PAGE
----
Numerous studies have shown that teen drivers are particularly at risk for car accidents resulting in injury, both here in Missouri and nationwide. In this post, our Cape Girardeau personal injury lawyers share ten facts and statistics about teen drivers and the various factors that contribute to these often-serious crashes.
Teen drivers and car accidents: Ten facts & statistics Missouri parents should know
1. Auto accidents are the leading cause of death for American teens, according to the Centers for Disease Control and Prevention.
2. The CDC reports that per mile driven, drivers between ages 16 and 19 are three times more likely to be involved in a fatal crash than drivers age 20 and older.
3. An estimated 25% of teens in 9th through 11th grade have been involved in a crash resulting in injury within their lifetimes.
4. Because they lack driving experience, studies show that teen drivers are more likely to "underestimate dangerous situations or not be able to recognize hazardous situations" than older drivers. Teen drivers are often more likely to speed and less likely to wear their seat belts.
5. In crashes caused by a teen driver's error, 21% happened due to a lack of scanning to detect and react to hazards; 21% happened because the teen driver was traveling too fast for roadway conditions; and 20% happened after the driver was distracted by something inside or outside the vehicle.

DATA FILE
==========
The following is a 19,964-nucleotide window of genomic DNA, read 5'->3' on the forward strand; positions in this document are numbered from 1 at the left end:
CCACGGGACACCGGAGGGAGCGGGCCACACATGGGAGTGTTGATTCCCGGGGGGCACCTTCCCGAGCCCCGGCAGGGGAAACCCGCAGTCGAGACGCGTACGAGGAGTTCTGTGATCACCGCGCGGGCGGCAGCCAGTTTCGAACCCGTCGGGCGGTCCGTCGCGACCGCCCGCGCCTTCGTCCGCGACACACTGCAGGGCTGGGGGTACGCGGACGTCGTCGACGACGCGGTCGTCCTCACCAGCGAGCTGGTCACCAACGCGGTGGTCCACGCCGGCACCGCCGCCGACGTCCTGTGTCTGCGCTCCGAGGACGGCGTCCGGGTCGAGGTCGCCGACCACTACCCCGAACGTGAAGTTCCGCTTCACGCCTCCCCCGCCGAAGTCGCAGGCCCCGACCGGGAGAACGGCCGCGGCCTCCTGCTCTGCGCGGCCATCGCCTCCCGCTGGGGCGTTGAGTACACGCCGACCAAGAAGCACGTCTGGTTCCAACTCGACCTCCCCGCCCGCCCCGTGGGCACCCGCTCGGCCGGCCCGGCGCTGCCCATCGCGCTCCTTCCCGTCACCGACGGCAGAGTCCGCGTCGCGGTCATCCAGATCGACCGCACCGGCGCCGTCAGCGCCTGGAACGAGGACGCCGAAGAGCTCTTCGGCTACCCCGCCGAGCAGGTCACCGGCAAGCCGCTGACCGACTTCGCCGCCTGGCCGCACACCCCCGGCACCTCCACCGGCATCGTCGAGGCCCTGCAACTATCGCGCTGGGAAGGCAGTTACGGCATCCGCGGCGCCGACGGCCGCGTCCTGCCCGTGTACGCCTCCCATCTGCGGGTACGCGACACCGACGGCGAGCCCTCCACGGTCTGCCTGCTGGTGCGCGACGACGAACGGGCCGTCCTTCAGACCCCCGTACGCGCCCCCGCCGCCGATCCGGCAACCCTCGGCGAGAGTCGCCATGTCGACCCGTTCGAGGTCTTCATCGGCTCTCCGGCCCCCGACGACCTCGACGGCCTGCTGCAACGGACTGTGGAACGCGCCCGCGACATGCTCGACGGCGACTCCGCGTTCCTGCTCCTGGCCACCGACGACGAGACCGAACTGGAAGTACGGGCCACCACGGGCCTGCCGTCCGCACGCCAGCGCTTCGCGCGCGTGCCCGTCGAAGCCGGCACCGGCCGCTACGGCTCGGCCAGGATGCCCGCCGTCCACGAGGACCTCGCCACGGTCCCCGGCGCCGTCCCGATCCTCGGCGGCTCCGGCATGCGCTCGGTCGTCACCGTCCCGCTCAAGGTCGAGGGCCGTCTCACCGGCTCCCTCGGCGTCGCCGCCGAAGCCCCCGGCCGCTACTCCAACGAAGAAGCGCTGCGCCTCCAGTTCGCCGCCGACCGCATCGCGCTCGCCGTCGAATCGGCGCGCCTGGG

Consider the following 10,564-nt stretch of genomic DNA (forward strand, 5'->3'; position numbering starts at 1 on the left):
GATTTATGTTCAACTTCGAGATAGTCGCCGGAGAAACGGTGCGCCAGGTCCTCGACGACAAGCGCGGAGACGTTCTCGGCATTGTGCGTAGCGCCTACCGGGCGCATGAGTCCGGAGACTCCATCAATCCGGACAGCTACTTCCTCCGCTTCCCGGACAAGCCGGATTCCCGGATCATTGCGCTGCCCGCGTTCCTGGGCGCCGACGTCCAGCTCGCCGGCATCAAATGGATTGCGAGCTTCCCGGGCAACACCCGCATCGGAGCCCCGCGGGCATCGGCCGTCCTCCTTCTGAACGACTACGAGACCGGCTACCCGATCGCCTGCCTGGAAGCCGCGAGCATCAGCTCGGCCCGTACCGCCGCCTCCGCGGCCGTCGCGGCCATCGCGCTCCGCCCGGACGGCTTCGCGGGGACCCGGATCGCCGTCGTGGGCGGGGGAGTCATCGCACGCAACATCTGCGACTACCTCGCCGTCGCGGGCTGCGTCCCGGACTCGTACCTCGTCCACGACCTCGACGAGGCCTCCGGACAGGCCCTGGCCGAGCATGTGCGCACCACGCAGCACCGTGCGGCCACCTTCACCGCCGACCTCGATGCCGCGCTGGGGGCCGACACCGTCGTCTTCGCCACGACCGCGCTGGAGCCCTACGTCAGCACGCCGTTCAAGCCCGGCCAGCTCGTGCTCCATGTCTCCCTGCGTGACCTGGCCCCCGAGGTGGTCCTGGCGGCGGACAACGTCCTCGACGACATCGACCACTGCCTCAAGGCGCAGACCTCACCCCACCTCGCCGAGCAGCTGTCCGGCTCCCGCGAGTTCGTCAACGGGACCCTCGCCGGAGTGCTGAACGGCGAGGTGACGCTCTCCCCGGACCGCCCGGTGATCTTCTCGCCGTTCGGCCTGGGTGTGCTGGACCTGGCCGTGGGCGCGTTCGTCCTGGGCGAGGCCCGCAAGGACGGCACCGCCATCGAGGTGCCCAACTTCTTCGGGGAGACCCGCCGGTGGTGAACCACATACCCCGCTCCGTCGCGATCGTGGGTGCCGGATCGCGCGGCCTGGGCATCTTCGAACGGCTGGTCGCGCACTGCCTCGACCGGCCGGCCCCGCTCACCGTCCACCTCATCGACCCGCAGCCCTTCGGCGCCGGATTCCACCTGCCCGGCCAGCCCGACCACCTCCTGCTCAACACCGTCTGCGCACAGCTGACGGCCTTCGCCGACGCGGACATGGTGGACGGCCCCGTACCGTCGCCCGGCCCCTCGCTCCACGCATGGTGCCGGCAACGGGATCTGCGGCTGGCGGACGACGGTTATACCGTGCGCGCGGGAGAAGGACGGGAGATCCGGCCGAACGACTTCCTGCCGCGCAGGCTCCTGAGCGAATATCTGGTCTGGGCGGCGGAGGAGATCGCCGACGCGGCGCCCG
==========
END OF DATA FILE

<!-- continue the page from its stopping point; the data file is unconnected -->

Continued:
6. Distractedness is a prominent - and dangerous - problem among teen drivers. In a survey conducted by The Children's Hospital of Philadelphia, 48% of teen respondents said they talk on a cell phone, at least occasionally, when they're behind the wheel. And 40% of American teenagers say they have ridden with a driver who used a cell phone in a dangerous way.
7. In a national government pool on risky behaviors, 58% of high school seniors admitted that they had texted or emailed while driving within the last month.
8. Alcohol is a contributing factor in many accidents involving teen drivers. Teens have a higher crash risk than older drivers at all levels of blood alcohol concentration (BAC). In a 2011 national survey, nearly one in four teens said they had ridden with a driver who had been drinking within the past 30 days.
9. Nighttime is an especially risky time for teen drivers to be on the road. The fatal crash rate for 16 year-old drivers is almost twice as high after dark.
10. Parental involvement is key to preventing teen accidents. Teens who say their parents set ground rules for driving and stayed involved in their driving education are half as likely to cause an accident.